I grimaced at the original title because taking a word like “anorexia” and altering it to reference EDs in men carries the implication that men experience it differently in some way – otherwise, they would just call it anorexia, right? …In short, it by default is not gender inclusive.

It won’t do us any good to take notice of how our recovery culture is feminized if we just turn around and make it gendered in the opposite direction. Eating disorders are, more than anything, a matter of public health concern.

Thanks again to Huffington Post Live for having me, and for responding to my request regarding the segment title so quickly. If more media outlets handled this issue with the same level of care, we’d all be the better for it.

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Quick Updates

Currently Listening: Murder by Death – Bitter Drink, Bitter Moon

It’s National Eating Disorder Awareness Week! Normally I try to have a ton of stuff to post and share, but life has been pretty crazy right now. If I did everything I wanted to do, I’d need about twelve more hours in the day and at least an eight day week!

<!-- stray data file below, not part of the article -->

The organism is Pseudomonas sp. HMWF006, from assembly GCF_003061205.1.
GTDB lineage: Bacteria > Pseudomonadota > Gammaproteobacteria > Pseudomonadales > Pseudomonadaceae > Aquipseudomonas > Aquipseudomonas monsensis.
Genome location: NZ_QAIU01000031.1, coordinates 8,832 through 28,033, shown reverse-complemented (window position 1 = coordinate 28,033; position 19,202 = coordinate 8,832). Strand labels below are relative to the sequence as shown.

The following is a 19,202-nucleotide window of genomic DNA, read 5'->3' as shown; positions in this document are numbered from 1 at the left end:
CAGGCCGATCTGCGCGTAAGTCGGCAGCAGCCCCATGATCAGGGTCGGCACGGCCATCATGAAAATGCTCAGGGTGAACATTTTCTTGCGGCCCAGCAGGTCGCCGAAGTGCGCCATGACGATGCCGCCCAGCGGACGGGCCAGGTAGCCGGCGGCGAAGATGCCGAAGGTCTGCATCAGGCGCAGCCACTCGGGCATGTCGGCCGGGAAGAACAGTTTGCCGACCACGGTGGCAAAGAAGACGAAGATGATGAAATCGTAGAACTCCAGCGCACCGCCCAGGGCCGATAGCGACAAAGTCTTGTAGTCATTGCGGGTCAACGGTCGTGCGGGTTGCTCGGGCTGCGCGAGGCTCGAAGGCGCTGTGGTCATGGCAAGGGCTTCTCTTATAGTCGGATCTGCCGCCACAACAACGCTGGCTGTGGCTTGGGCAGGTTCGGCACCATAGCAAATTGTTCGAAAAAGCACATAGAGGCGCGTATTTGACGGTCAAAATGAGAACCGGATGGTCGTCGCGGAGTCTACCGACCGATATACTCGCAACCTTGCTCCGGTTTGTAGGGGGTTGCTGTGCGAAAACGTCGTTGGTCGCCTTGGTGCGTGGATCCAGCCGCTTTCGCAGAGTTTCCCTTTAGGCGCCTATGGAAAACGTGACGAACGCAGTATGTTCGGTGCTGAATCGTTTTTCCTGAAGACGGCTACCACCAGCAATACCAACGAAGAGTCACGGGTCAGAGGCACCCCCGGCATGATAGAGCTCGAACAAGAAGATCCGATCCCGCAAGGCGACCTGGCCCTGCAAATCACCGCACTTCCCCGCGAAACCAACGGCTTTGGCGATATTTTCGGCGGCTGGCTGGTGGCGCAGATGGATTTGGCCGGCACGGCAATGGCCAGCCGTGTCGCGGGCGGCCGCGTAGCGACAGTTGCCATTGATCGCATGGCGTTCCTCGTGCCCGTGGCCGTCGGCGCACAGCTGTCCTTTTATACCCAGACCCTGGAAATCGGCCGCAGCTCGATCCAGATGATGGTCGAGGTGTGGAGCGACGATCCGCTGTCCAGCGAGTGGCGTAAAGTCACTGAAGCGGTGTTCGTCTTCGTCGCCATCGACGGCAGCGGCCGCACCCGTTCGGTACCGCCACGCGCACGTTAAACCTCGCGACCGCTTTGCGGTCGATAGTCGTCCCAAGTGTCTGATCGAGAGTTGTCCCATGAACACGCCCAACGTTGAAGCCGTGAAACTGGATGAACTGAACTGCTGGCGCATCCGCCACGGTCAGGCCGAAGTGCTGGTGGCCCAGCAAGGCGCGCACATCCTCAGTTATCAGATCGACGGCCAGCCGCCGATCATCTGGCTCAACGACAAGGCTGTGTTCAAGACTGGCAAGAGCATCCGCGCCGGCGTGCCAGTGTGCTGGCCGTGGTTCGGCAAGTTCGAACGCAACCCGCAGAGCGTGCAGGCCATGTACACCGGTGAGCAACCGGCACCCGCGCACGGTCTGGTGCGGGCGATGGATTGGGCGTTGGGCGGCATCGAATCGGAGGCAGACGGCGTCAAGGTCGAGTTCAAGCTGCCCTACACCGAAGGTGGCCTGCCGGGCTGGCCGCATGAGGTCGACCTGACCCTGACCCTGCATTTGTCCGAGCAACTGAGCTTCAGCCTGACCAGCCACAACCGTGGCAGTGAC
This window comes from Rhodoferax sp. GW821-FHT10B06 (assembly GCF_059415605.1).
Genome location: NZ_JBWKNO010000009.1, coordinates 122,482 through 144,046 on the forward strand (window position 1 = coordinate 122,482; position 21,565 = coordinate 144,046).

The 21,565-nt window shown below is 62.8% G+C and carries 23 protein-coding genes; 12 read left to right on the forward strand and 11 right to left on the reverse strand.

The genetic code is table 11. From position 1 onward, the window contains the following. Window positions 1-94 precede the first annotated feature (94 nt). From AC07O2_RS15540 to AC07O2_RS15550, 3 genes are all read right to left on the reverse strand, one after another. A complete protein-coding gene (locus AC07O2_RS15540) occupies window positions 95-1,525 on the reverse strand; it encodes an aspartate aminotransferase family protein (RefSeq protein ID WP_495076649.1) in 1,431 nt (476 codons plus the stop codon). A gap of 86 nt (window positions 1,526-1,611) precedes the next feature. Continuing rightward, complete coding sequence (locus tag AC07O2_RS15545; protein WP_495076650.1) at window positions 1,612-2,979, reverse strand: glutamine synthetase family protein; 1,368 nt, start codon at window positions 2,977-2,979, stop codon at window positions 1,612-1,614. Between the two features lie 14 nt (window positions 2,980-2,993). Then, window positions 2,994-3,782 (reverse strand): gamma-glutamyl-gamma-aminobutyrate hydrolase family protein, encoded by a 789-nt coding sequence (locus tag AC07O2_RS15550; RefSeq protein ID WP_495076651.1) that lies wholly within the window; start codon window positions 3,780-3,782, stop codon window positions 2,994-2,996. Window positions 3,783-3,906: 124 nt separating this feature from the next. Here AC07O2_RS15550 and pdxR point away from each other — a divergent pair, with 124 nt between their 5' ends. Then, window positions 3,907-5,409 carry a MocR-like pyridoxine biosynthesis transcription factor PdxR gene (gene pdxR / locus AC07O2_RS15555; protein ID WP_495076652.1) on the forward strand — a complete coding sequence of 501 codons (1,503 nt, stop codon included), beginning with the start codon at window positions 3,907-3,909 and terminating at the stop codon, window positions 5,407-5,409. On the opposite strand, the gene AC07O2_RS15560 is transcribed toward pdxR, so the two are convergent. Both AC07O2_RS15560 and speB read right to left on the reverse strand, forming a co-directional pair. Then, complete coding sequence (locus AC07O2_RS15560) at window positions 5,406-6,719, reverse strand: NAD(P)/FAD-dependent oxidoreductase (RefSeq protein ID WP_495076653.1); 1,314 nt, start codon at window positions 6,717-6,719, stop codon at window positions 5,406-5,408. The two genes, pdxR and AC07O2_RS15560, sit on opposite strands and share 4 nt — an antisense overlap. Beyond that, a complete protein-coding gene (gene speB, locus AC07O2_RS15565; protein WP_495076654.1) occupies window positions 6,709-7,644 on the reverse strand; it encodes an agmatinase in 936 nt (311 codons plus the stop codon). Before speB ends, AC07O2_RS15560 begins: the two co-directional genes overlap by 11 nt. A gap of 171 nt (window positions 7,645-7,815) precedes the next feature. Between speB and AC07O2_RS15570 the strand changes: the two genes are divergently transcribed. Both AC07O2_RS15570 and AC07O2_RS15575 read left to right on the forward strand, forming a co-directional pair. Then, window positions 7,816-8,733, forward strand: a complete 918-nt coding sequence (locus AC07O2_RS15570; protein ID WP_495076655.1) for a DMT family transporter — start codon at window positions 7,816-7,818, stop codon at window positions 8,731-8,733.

Which is kind of a salient point for talking about NEDAW. Taking on more than you can handle or have time for can be a recipe for disaster, and I learned a long time ago that sometimes you just gotta let some things go.

Have you heard of NORMAL in Schools? They promote positive body image and eating disorder education  with a special focus on schools and universities. I’m now contributing to their blog about once a month, which means I will occasionally be dividing my writing between this site and theirs. My first post is about one of my favorite topics – gender inclusivity! It’s adapted in part from a seminar paper I worked on last year which discusses the gendering of eating disorder recovery culture:

Maybe you’ve never considered the idea that we have a gendered recovery culture. As a male who suffered from anorexia, though, I know it all too well. To create space and dialogue which is gender-inclusive means we need to examine the reasons that negative body image and eating disorders have historically been associated with women or regarded as a “women’s problem.” Given that it’s Eating Disorder Awareness Week, this seems a fitting topic. After all, we have a huge recovery culture which has a cursory awareness of eating disorders in males but rarely includes them in a visible way.
-from ‘What the Heck is Gender Inclusivity?